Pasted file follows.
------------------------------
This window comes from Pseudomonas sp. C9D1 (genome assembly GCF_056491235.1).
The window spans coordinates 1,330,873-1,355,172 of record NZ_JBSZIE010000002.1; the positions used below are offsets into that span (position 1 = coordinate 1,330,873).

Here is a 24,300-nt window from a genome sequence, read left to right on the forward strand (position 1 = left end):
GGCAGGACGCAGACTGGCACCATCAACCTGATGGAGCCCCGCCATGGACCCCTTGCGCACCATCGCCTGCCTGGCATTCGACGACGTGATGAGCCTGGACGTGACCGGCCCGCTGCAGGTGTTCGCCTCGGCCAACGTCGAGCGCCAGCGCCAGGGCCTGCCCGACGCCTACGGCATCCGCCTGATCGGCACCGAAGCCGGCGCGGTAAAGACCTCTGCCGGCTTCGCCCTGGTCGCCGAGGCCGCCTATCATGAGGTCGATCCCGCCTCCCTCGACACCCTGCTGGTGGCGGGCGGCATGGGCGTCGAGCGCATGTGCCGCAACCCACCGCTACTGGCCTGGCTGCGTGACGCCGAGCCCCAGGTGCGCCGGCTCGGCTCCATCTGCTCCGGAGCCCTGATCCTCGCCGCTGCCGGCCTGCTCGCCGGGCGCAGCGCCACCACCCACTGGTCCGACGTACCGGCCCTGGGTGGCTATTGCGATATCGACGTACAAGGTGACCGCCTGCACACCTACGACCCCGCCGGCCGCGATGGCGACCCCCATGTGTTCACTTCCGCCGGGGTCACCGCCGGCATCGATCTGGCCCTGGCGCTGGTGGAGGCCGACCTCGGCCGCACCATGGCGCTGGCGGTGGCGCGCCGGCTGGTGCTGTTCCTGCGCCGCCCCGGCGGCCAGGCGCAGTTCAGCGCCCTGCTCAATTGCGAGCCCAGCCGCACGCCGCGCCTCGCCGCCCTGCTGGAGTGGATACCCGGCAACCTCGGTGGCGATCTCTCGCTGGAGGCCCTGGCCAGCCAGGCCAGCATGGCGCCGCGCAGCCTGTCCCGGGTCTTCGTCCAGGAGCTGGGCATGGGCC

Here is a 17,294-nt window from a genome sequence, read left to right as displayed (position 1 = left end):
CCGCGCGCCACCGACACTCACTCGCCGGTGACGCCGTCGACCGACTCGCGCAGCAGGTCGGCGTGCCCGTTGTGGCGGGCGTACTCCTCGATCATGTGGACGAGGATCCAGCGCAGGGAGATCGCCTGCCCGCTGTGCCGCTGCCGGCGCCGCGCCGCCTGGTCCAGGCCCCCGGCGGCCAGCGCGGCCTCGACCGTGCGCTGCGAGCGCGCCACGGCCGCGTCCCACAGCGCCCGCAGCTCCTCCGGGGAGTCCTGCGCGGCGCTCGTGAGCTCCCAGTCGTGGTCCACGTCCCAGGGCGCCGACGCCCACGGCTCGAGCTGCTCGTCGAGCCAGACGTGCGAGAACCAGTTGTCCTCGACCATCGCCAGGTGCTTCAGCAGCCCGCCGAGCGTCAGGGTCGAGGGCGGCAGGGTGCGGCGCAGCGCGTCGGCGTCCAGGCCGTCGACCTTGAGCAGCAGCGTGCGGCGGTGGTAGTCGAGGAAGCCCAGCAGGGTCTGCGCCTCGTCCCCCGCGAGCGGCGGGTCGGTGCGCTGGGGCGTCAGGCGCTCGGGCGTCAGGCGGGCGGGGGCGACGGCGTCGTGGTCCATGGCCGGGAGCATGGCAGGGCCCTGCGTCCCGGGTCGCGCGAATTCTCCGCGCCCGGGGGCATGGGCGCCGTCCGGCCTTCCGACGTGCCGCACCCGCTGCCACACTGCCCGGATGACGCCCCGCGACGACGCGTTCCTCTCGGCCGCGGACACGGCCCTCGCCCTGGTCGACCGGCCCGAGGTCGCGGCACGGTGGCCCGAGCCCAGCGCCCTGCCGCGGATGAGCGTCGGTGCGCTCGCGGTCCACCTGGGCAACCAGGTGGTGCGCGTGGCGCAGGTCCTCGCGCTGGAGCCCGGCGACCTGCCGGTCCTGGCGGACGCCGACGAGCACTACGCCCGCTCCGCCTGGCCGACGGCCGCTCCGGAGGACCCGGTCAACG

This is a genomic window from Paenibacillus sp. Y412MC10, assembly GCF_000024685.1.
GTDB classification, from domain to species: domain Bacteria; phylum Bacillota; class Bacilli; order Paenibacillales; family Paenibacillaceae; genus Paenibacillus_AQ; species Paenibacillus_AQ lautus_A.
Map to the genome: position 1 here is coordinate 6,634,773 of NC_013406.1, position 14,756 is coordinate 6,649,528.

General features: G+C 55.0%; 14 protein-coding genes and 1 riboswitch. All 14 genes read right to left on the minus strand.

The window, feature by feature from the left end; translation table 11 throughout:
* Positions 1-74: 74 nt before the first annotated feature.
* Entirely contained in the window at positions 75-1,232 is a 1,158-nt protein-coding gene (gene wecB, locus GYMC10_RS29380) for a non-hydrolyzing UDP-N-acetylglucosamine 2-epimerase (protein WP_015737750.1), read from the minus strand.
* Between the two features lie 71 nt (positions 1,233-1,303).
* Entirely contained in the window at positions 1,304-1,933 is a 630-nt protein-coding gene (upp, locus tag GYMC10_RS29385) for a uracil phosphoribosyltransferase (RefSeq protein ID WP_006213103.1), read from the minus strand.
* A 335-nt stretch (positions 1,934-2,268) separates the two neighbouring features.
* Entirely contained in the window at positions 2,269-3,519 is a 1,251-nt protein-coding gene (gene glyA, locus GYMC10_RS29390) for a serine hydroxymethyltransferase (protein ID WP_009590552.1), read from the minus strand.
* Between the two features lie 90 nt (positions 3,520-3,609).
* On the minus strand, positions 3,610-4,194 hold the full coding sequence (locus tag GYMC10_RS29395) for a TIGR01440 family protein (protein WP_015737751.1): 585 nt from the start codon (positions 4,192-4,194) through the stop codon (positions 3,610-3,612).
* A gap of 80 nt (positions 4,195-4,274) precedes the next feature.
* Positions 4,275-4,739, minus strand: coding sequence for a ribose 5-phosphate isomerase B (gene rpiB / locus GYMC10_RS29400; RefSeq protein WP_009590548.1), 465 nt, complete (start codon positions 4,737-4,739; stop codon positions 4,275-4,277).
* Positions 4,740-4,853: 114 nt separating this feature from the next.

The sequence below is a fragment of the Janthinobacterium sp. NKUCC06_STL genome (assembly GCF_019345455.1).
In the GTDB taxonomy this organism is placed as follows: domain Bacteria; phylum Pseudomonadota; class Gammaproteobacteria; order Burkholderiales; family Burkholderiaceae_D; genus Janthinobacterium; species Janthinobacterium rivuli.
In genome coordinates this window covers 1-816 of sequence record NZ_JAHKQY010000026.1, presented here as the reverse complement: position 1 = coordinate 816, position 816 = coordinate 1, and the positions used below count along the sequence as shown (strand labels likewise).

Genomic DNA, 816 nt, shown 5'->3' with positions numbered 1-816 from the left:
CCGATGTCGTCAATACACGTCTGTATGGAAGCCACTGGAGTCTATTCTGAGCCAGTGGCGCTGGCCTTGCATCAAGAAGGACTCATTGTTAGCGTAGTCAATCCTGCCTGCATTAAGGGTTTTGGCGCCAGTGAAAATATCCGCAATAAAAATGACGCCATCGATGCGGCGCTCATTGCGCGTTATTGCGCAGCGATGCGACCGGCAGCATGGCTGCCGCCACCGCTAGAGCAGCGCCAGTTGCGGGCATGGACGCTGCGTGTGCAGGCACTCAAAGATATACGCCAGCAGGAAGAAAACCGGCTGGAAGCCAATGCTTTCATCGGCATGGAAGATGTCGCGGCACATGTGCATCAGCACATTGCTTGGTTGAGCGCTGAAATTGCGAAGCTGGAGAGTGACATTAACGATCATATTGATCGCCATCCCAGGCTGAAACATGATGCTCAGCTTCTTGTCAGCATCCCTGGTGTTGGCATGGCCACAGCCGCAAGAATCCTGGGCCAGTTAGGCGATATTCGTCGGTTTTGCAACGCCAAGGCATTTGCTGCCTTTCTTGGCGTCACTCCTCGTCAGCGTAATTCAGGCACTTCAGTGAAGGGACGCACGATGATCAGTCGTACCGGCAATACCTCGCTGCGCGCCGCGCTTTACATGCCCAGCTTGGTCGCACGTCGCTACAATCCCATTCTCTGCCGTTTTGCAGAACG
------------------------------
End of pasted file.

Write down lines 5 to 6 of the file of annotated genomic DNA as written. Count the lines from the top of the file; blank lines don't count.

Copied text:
Here is a 17,294-nt window from a genome sequence, read left to right as displayed (position 1 = left end):
CCGCGCGCCACCGACACTCACTCGCCGGTGACGCCGTCGACCGACTCGCGCAGCAGGTCGGCGTGCCCGTTGTGGCGGGCGTACTCCTCGATCATGTGGACGAGGATCCAGCGCAGGGAGATCGCCTGCCCGCTGTGCCGCTGCCGGCGCCGCGCCGCCTGGTCCAGGCCCCCGGCGGCCAGCGCGGCCTCGACCGTGCGCTGCGAGCGCGCCACGGCCGCGTCCCACAGCGCCCGCAGCTCCTCCGGGGAGTCCTGCGCGGCGCTCGTGAGCTCCCAGTCGTGGTCCACGTCCCAGGGCGCCGACGCCCACGGCTCGAGCTGCTCGTCGAGCCAGACGTGCGAGAACCAGTTGTCCTCGACCATCGCCAGGTGCTTCAGCAGCCCGCCGAGCGTCAGGGTCGAGGGCGGCAGGGTGCGGCGCAGCGCGTCGGCGTCCAGGCCGTCGACCTTGAGCAGCAGCGTGCGGCGGTGGTAGTCGAGGAAGCCCAGCAGGGTCTGCGCCTCGTCCCCCGCGAGCGGCGGGTCGGTGCGCTGGGGCGTCAGGCGCTCGGGCGTCAGGCGGGCGGGGGCGACGGCGTCGTGGTCCATGGCCGGGAGCATGGCAGGGCCCTGCGTCCCGGGTCGCGCGAATTCTCCGCGCCCGGGGGCATGGGCGCCGTCCGGCCTTCCGACGTGCCGCACCCGCTGCCACACTGCCCGGATGACGCCCCGCGACGACGCGTTCCTCTCGGCCGCGGACACGGCCCTCGCCCTGGTCGACCGGCCCGAGGTCGCGGCACGGTGGCCCGAGCCCAGCGCCCTGCCGCGGATGAGCGTCGGTGCGCTCGCGGTCCACCTGGGCAACCAGGTGGTGCGCGTGGCGCAGGTCCTCGCGCTGGAGCCCGGCGACCTGCCGGTCCTGGCGGACGCCGACGAGCACTACGCCCGCTCCGCCTGGCCGACGGCCGCTCCGGAGGACCCGGTCAACG